Even though it powers most networked computing, IPv4 is showing its age.  At almost 30 years old, it was bound to happen.  IPv6 will help cure a lot of what ails IPv4.  IPv6 offers a staggering number of addresses.  It is the future of the Internet, but it’s also something that most people are not yet ready to work with.  Intel® Ethernet wired networking products have been working with IPv6 for many years now and hopefully by the end of this blog entry you’ll feel better about your IPv6 future with Intel® Ethernet wired networks.

You’re probably awaiting a long winded answer to the IPv6 issue.   Problem is it’s very easy:  Where the O/S supports IPv6, the driver will too. 

Now that you have the answer, I bet you want time to look for the fine print since the devil is always in the details.

            Here are the details:  IPv6 is very different from IPv4, and some of the notions that go along with IPv4 just don’t play in v6ville.  Offloads are the biggest difference.  The IPv6 header has no checksums.  With IPv6 offload engines have less value to add since packet reassembly (Large Receive Coalescing) will do the same thing without all the offload engine costs.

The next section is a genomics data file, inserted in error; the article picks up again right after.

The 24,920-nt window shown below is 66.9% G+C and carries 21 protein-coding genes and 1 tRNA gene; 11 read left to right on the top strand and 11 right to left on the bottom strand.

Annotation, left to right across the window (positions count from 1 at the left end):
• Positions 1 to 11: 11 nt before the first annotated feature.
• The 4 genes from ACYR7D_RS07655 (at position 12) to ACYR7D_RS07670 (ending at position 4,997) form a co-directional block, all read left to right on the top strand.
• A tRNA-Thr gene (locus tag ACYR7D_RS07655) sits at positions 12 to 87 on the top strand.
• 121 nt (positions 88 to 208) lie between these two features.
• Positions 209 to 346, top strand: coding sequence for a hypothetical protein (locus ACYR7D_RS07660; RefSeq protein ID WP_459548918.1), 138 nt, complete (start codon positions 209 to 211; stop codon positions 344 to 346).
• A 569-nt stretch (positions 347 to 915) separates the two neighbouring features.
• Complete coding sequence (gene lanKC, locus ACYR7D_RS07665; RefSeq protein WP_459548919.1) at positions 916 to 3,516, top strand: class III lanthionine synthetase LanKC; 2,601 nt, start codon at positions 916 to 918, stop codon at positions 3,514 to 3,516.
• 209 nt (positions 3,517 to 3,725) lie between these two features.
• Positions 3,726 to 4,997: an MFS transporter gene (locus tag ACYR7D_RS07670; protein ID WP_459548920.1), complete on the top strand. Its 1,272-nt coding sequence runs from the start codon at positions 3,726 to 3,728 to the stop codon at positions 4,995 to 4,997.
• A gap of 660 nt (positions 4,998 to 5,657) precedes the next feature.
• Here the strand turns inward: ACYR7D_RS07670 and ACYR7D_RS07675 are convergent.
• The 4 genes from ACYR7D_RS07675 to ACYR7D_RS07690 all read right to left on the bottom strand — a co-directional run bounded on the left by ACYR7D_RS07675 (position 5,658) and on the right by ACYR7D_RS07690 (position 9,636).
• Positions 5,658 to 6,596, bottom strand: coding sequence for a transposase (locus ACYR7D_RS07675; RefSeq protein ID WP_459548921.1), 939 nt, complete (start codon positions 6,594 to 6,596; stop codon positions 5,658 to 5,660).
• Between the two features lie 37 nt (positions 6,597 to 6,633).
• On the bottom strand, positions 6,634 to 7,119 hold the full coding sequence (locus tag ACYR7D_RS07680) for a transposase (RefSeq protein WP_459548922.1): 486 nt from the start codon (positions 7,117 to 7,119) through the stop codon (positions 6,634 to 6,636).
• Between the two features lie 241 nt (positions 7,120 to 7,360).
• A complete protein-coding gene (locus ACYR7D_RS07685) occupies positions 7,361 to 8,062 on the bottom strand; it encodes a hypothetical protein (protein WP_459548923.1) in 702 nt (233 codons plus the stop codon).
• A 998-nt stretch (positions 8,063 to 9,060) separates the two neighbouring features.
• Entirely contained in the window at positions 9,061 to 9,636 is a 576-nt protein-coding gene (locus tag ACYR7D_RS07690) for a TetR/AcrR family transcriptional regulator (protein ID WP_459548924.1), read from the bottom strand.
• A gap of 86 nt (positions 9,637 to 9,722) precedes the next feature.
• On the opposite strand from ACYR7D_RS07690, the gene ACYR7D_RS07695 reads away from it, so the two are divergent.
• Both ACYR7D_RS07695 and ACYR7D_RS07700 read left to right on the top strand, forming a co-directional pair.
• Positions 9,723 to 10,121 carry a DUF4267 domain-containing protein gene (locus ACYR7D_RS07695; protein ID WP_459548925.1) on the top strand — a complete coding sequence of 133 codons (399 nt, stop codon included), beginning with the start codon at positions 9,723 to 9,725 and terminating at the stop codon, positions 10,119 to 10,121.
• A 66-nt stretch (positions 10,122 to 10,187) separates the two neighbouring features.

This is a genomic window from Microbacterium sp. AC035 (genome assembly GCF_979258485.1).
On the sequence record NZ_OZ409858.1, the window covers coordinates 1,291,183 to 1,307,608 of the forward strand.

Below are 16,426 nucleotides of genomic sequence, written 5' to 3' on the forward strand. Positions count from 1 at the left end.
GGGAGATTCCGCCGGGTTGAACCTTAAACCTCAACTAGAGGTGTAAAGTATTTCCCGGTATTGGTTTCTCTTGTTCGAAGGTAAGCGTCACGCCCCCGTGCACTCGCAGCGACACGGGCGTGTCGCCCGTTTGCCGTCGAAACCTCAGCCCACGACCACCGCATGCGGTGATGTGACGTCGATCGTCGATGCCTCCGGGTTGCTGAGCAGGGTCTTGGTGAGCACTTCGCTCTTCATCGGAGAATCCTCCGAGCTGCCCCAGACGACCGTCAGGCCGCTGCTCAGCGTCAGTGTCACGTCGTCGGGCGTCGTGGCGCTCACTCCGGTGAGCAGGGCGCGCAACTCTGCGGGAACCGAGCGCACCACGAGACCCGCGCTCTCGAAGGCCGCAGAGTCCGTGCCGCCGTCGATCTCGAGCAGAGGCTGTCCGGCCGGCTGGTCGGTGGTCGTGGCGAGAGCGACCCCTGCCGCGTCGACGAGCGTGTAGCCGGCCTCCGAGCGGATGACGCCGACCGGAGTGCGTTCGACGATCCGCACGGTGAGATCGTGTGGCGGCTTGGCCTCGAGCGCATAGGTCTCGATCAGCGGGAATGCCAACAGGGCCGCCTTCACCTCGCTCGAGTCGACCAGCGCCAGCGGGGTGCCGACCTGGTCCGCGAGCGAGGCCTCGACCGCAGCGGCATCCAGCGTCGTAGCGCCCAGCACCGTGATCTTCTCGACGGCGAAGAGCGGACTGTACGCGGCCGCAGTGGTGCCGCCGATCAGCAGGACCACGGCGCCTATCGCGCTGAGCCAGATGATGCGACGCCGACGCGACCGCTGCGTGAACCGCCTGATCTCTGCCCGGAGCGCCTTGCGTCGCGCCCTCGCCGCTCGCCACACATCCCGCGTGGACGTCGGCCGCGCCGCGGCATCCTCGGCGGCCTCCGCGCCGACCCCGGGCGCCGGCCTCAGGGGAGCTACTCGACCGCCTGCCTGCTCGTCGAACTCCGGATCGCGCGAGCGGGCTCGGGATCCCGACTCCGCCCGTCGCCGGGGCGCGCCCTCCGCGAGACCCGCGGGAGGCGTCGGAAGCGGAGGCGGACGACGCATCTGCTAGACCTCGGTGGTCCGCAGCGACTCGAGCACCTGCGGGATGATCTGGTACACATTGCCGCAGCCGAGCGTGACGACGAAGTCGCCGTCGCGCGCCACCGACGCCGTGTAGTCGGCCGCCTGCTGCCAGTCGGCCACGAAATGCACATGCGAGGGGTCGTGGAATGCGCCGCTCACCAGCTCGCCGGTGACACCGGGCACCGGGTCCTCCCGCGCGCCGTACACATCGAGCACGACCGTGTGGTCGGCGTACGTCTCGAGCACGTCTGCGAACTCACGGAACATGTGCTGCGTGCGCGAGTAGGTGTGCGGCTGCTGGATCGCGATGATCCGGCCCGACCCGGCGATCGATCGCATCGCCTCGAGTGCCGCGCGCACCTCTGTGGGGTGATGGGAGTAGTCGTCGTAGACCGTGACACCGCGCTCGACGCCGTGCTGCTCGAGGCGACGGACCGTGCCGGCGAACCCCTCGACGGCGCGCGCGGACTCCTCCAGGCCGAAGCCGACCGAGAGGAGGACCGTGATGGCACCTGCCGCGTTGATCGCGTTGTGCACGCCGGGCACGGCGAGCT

Check it out.  Here are the two headers (from here)



IPv6 is really more of an operating system problem.  In worse case from a network driver perspective it will be just sent as raw data, without looking at the data.  IPv6, IPv4, IPX, as long as it’s Ethernet, we can send and receive it.  In our more recent products, we have made our data routing, filters, and manageability engines aware of IPv6. 

The operating system is the biggest challenge, and pretty much every one made since 2000 has support for it in some form or another.   Check Microsoft* or Linux* or BSD* or Solaris* for details.

Wrap up!

1)      Intel® Ethernet products co-exist nicely with IPv6

2)      IPv6 is something you should be getting ready to support sooner rather than later

3)      Thanks for your interest in Intel® Ethernet wired networking products.